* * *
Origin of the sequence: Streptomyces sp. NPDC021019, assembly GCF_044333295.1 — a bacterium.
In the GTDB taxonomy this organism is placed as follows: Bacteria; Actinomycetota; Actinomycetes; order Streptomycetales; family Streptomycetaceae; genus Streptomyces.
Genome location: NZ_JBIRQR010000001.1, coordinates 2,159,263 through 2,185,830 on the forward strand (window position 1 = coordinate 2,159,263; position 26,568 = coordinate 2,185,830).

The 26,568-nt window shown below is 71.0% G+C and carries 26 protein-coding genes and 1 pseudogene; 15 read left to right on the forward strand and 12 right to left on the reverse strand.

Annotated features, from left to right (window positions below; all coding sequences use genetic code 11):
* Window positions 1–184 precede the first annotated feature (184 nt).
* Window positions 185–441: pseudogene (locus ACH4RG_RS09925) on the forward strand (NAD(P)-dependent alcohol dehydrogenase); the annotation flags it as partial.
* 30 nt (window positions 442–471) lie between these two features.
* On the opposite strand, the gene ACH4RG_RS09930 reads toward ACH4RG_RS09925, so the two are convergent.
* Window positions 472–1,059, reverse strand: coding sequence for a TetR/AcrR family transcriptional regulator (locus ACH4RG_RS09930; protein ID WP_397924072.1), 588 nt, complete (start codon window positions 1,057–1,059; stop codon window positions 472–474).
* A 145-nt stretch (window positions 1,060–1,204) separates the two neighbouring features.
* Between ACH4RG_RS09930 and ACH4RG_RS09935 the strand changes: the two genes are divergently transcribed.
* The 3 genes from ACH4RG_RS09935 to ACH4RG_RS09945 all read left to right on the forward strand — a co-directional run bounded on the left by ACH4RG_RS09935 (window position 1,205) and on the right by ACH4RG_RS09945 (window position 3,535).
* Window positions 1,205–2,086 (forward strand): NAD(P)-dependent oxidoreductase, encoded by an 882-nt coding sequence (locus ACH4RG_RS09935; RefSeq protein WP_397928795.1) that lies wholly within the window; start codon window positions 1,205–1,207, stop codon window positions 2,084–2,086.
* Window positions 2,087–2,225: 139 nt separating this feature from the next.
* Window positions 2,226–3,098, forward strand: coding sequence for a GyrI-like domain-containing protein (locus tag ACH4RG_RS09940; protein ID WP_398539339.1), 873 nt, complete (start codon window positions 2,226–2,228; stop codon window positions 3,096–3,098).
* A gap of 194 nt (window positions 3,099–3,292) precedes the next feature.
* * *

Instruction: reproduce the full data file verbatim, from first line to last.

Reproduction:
Origin of the sequence: Streptomyces sp. NPDC021019, assembly GCF_044333295.1 — a bacterium.
In the GTDB taxonomy this organism is placed as follows: Bacteria; Actinomycetota; Actinomycetes; order Streptomycetales; family Streptomycetaceae; genus Streptomyces.
Genome location: NZ_JBIRQR010000001.1, coordinates 2,159,263 through 2,185,830 on the forward strand (window position 1 = coordinate 2,159,263; position 26,568 = coordinate 2,185,830).

The 26,568-nt window shown below is 71.0% G+C and carries 26 protein-coding genes and 1 pseudogene; 15 read left to right on the forward strand and 12 right to left on the reverse strand.

Annotated features, from left to right (window positions below; all coding sequences use genetic code 11):
* Window positions 1–184 precede the first annotated feature (184 nt).
* Window positions 185–441: pseudogene (locus ACH4RG_RS09925) on the forward strand (NAD(P)-dependent alcohol dehydrogenase); the annotation flags it as partial.
* 30 nt (window positions 442–471) lie between these two features.
* On the opposite strand, the gene ACH4RG_RS09930 reads toward ACH4RG_RS09925, so the two are convergent.
* Window positions 472–1,059, reverse strand: coding sequence for a TetR/AcrR family transcriptional regulator (locus ACH4RG_RS09930; protein ID WP_397924072.1), 588 nt, complete (start codon window positions 1,057–1,059; stop codon window positions 472–474).
* A 145-nt stretch (window positions 1,060–1,204) separates the two neighbouring features.
* Between ACH4RG_RS09930 and ACH4RG_RS09935 the strand changes: the two genes are divergently transcribed.
* The 3 genes from ACH4RG_RS09935 to ACH4RG_RS09945 all read left to right on the forward strand — a co-directional run bounded on the left by ACH4RG_RS09935 (window position 1,205) and on the right by ACH4RG_RS09945 (window position 3,535).
* Window positions 1,205–2,086 (forward strand): NAD(P)-dependent oxidoreductase, encoded by an 882-nt coding sequence (locus ACH4RG_RS09935; RefSeq protein WP_397928795.1) that lies wholly within the window; start codon window positions 1,205–1,207, stop codon window positions 2,084–2,086.
* Window positions 2,087–2,225: 139 nt separating this feature from the next.
* Window positions 2,226–3,098, forward strand: coding sequence for a GyrI-like domain-containing protein (locus tag ACH4RG_RS09940; protein ID WP_398539339.1), 873 nt, complete (start codon window positions 2,226–2,228; stop codon window positions 3,096–3,098).
* A gap of 194 nt (window positions 3,099–3,292) precedes the next feature.